Ms. V. is a 64‐year‐old woman with a history of psoriasis, hypothyroidism, and grade IIb cutaneous T‐cell lymphoma (CTCL) treated with chemotherapy, radiation, and light therapies recently hospitalized with community‐acquired pneumonia and sepsis treated with cef‐triaxone, azithromycin, and intravenous fluids with apparent good response. She was discharged home to complete a course of levofloxacin and followed up with her oncologist 5 days later for her next infusion of gemcitabine (her disease was refractory to 3 cycles of Ontak). However, at follow‐up, she was hypotensive, with a blood pressure of 78/57, and tachycardic, with a heart rate of 137; she was 96% on room air but complained of dyspnea on exertion. She remained tachycardic despite an intravenous fluid bolus and was admitted for presumed HAP. She was treated with vancomycin/Zosyn, and the patient's dyspnea initially improved. Transthoracic echocardiogram showed only a small pericardial effusion and was otherwise normal. A pulmonary embolism (PE) CT done on admission did not show PE but did show mass‐like consolidations in the right lower and left upper lobes, as well as a new lobulated lesion in the left breast. Oncology was consulted for possible systemic involvement of her T‐cell lymphoma. They recommended a pulmonary consult for bronchoscopy to biopsy the right lower lobe lung mass, as pulmonary involvement of CTCL is relatively rare. Although pulmonary believed the lesions were pulmonary lymphoma, the patient was scheduled for bronchoscopy, as chemotherapy was contingent on confirming the diagnosis. The patient underwent endobronchial ultrasound on hospital day 9, and the subsequent morning, the patient spiked a temperature to 38.1°C, had new recurrence of dyspnea, and became hypoxic, saturating in the upper 80s on room air. The patient underwent repeat PE CT, which again was without PE. However, the previous lung masses noted on CT done 9 days ago at time of admission had already increased 20% in size. Later that day, brushings from bronchoscopy returned positive for lymphoma, and the patient was started urgently on gemcitabine. The patient was treated with 3 cycles of gemcitabine while an inpatient, and her tumors began to shrink with concurrent improvement in her symptoms. She was discharged home with close oncology follow‐up.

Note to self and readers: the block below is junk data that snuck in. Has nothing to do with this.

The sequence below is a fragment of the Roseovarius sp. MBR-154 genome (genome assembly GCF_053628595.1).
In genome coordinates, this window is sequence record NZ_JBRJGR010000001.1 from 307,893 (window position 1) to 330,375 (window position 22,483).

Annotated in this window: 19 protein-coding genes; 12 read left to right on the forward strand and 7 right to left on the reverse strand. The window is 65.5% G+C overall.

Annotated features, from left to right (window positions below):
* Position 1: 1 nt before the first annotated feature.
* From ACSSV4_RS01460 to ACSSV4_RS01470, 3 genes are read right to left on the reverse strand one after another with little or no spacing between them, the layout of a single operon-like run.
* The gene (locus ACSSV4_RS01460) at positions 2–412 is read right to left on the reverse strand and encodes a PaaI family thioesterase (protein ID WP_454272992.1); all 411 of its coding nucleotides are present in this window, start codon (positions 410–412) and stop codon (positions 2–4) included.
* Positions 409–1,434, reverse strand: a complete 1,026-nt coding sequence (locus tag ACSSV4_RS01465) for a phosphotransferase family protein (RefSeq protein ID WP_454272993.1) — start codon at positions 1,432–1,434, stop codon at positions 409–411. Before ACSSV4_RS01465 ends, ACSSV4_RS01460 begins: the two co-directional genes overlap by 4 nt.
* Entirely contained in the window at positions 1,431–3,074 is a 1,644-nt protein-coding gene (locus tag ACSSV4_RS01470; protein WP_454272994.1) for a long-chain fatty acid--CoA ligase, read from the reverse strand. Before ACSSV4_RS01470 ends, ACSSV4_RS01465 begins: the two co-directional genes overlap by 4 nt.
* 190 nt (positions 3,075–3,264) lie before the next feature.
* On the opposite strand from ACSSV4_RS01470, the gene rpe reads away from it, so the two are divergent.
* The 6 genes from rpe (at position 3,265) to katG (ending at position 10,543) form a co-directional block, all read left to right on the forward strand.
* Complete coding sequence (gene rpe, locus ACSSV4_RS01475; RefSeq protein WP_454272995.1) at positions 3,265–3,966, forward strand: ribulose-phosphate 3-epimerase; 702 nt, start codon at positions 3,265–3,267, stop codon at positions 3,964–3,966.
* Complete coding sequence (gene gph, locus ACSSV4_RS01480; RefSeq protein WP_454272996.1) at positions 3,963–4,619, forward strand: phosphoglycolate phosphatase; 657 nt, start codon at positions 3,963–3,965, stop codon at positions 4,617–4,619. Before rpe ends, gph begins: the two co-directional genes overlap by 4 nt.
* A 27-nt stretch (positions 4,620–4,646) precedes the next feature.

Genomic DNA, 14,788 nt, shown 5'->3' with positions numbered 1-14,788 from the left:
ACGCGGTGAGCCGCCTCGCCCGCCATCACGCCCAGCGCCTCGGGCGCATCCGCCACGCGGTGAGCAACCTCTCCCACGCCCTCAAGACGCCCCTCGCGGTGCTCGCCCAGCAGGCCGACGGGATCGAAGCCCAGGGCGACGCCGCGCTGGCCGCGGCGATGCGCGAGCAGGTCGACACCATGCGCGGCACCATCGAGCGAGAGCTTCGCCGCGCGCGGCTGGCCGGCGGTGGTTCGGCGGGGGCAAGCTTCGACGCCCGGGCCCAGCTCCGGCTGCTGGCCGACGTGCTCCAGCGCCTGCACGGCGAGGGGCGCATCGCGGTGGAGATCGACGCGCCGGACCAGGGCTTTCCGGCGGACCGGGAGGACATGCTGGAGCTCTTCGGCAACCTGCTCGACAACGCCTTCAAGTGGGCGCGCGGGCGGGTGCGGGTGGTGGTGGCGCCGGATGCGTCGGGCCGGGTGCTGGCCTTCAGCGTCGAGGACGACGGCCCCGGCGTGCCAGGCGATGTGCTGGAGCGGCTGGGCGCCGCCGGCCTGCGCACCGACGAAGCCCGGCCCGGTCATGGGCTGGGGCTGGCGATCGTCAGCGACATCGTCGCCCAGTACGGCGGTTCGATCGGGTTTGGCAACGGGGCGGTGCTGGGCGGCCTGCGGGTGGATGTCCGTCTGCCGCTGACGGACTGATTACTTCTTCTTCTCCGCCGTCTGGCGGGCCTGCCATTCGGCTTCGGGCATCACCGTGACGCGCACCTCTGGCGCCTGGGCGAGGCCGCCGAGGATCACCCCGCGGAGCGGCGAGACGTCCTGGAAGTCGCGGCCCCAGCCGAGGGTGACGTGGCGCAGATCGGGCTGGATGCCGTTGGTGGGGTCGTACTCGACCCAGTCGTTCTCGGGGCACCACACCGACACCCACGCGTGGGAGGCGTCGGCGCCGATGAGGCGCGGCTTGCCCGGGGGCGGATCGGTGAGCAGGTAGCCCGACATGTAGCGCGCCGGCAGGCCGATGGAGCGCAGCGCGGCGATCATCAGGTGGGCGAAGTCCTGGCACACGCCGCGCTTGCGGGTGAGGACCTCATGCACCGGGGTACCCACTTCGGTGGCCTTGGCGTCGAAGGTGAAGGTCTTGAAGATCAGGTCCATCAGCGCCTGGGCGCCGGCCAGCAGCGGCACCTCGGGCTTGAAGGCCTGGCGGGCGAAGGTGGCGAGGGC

Primary CTCL is characterized by malignant lymphomatous patches found in the skin. Although intrathoracic complications of CTCL are relatively rare, pneumonia significantly increases the mortality in CTCL. Pulmonary involvement of CTCL is usually manifest as a single large nodule or as multiple progressing lung nodules, as was the case in our patient. Development of lymphoma + lymph nodes (stage IVA) or visceral lesions (stage IVB, as was the case here) also carries a poor prognosis.
CTCL can have extracutaneous involvement, including pulmonary involvement. Both pneumonia and pulmonary involvement of CTCL portend a poor prognosis, and these patients should be aggressively worked up and managed when presenting with respiratory symptoms.
J. G. Dastidar ‐ none
To cite this abstract:Dastidar J. Can Cutaneous T‐Cell Lymphoma Have Extracutaneous Manifestations?. Abstract published at Hospital Medicine 2011, May 10-13, Dallas, Texas. Abstract 260. Journal of Hospital Medicine. 2011; 6 (suppl 2). https://www.shmabstracts.com/abstract/can-cutaneous-tcell-lymphoma-have-extracutaneous-manifestations/. Accessed September 16, 2019.